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Government

After nearly 2 years, Elmhurst City Council approves Extended Care Center expansion

Elmhurst alderwoman Dannee Polomsky remarks on the ordinance regarding Elmhurst Extended Care Center's proposed expansion at the April 2 Elmhurst City Council meeting before aldermen passed it 12-2.
Elmhurst alderwoman Dannee Polomsky remarks on the ordinance regarding Elmhurst Extended Care Center's proposed expansion at the April 2 Elmhurst City Council meeting before aldermen passed it 12-2.

ELMHURST – A sweeping majority of Elmhurst aldermen decided in favor of Elmhurst Extended Care Center's desire to expand onto Fremont Avenue with a 12-2 vote approving an ordinance that brought a land use case that began in 2016 to a close at the April 2 Elmhurst City Council meeting.

The care center at 200 E. Lake St. is now free to commence its expansion onto 193 and 197 E. Fremont Ave.

Two Fremont Avenue neighbors, two aldermen and Citizen Advocacy Center lawyer Ben Silver reiterated their opposition to the center's plans in the waning minutes before the vote.

Residents John "Jay" McNichols and Eileen Oeser spoke during public comment in a much-reduced public showing of disapproval compared to the 40 minutes of public comment that had taken place at the March 19 City Council meeting, where the Development, Planning and Zoning Committee's report was passed in a 12-2 vote, with aldermen Michael Bram and alderwoman Dannee Polomsky voting against it.

Polomsky argued at the April 2 meeting that she believes the project does not meet two of the Elmhurst Zoning Ordinance standards: that the project will not be "injurious to the use and enjoyment of other property in the immediate vicinity for the purposes already permitted, nor substantially diminish and impair property values within the neighborhood" and that "the establishment of the conditional use will not impede the normal or ordinary development and improvement of the surrounding property for uses permitted in the district."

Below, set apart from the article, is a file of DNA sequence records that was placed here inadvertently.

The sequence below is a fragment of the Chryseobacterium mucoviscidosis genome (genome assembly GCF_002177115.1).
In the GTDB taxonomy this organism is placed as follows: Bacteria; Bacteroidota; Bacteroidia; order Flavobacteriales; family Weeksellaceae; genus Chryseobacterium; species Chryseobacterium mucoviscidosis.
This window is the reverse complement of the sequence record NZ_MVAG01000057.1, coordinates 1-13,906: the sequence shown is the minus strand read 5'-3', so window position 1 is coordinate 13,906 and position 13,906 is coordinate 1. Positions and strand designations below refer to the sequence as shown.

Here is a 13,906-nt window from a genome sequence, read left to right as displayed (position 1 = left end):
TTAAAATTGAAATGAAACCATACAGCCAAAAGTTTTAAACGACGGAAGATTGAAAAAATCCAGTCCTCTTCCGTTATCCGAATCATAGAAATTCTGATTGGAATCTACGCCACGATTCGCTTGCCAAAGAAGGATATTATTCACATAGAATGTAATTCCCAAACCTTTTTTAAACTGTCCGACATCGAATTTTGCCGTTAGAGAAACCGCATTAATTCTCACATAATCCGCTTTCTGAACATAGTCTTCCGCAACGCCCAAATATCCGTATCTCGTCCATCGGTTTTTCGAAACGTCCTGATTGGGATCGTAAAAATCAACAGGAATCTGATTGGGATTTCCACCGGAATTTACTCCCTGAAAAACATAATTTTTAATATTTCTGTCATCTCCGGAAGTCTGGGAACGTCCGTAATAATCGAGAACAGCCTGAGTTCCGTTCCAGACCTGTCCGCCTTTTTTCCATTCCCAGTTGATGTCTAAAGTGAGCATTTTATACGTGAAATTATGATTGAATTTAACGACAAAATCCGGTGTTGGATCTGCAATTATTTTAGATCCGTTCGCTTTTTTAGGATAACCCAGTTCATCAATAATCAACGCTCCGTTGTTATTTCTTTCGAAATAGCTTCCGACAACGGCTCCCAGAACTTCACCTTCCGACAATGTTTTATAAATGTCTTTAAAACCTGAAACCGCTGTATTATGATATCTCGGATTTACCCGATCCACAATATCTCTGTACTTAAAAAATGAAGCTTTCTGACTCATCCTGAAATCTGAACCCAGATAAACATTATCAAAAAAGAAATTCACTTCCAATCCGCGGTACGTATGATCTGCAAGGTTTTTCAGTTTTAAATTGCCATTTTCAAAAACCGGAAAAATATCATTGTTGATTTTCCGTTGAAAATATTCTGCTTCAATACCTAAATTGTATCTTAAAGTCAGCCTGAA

The Zoning and Planning Commission, which presents findings and recommendations on cases to the city's Development, Planning and Zoning Committee, had tendered a report on Jan. 22 with a split 4-4 vote recommending denial of the application.

However, alderwoman Noel Talluto, who sits on the committee, said at the March 19 City Council meeting that she saw in the transcripts of the commission meetings that there was "the lack of consensus" at each standard level.

The applicant also had responded to some 13 requests the neighbors made that were reviewed at a March 12 committee meeting.

The applicant agreed to many of the requests, including the request to complete snow removal in case of such weather and to refrain from constructing wooden fencing on the Fremont Avenue portion of the property, according to the March 15 committee report submitted to the City Council.

Alderman Bob Dunn, who had not been at the March 19 meeting where the report was passed 12-2, said he was opposed to the care center's initial concept because he thought those ideas would be too invasive to the neighbors, but he has changed his mind based on the final plans, which have addressed some of the neighbors' concerns.

"Bottom line is at first I thought this was really no chance of moving forward, but with the many changes to it, I will support it at this time," Dunn said.

So at the end of the nearly two-year legal battle, after some of the neighbors' concerns had been addressed, it was just Bram and Polomsky who voted against the ordinance.

Love Dave, administrator and owner of the care center, said March 19 after the vote on the report that the center looks forward to working with the city and neighbors, and they are excited for the nursing home residents to have more spacious accommodations.

"It's so crowded for them," he said, noting residents are currently living three or four to a room at the facility.

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